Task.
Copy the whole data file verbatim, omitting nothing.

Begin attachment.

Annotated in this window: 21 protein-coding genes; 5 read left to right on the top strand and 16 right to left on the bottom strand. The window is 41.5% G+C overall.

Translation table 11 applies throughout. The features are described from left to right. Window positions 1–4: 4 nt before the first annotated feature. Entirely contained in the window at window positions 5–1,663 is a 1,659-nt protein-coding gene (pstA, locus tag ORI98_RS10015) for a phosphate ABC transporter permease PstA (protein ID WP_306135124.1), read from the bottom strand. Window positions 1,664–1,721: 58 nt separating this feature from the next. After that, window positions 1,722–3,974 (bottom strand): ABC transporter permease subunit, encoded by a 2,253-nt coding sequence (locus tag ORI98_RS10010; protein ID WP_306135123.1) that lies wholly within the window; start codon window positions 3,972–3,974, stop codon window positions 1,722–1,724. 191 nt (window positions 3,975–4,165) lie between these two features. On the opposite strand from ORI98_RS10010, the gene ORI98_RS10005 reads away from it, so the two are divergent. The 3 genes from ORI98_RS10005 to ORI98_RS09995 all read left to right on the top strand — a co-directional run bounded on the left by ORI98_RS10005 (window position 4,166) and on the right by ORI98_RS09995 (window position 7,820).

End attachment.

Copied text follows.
Annotated in this window: 21 protein-coding genes; 5 read left to right on the top strand and 16 right to left on the bottom strand. The window is 41.5% G+C overall.

Translation table 11 applies throughout. The features are described from left to right. Window positions 1–4: 4 nt before the first annotated feature. Entirely contained in the window at window positions 5–1,663 is a 1,659-nt protein-coding gene (pstA, locus tag ORI98_RS10015) for a phosphate ABC transporter permease PstA (protein ID WP_306135124.1), read from the bottom strand. Window positions 1,664–1,721: 58 nt separating this feature from the next. After that, window positions 1,722–3,974 (bottom strand): ABC transporter permease subunit, encoded by a 2,253-nt coding sequence (locus tag ORI98_RS10010; protein ID WP_306135123.1) that lies wholly within the window; start codon window positions 3,972–3,974, stop codon window positions 1,722–1,724. 191 nt (window positions 3,975–4,165) lie between these two features. On the opposite strand from ORI98_RS10010, the gene ORI98_RS10005 reads away from it, so the two are divergent. The 3 genes from ORI98_RS10005 to ORI98_RS09995 all read left to right on the top strand — a co-directional run bounded on the left by ORI98_RS10005 (window position 4,166) and on the right by ORI98_RS09995 (window position 7,820).